Definition:Language of Propositional Logic/Formal Grammar/Backus-Naur Form

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Part of specifying the language of propositional logic is to provide its formal grammar.

In Backus-Naur form, the formal grammar of the language of propositional logic takes the following form:

\(\displaystyle \)<formula>\(\) \(\)::=\(\) \(\displaystyle p \ \mid \ \top \ \mid \ \bot\) where $p \in \mathcal P_0$ is a letter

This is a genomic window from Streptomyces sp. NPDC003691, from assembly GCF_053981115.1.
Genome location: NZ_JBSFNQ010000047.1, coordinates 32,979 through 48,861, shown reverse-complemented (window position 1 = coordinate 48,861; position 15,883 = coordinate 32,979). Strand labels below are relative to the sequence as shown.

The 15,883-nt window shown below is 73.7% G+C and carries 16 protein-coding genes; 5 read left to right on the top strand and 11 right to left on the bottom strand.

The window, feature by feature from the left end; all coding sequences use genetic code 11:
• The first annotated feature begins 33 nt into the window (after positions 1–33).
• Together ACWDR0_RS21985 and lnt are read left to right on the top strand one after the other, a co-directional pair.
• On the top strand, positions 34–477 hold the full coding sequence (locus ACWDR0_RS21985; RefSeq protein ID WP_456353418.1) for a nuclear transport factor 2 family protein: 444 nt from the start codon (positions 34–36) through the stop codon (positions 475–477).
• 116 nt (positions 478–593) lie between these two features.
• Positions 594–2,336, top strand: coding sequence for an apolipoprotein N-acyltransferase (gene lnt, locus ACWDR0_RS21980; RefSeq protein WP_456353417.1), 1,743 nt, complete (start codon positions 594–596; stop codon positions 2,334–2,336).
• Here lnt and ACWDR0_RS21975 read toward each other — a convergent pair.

\(\displaystyle \)<formula>\(\) \(\)::=\(\) \(\displaystyle \neg\) <formula>\(\)
\(\displaystyle \)<formula>\(\) \(\)::=\(\) \(\displaystyle (\) <formula> <op> <formula> \()\)
\(\displaystyle \)<op>\(\) \(\)::=\(\) \(\displaystyle \land \ \mid \ \lor \ \mid \implies \mid \iff\)

Note that this is a top-down grammar: we start with a metasymbol <formula> and progressively replace it with constructs containing other metasymbols and/or primitive symbols, until finally we are left with a well-formed formula of $\mathcal L_0$ consisting of nothing but primitive symbols.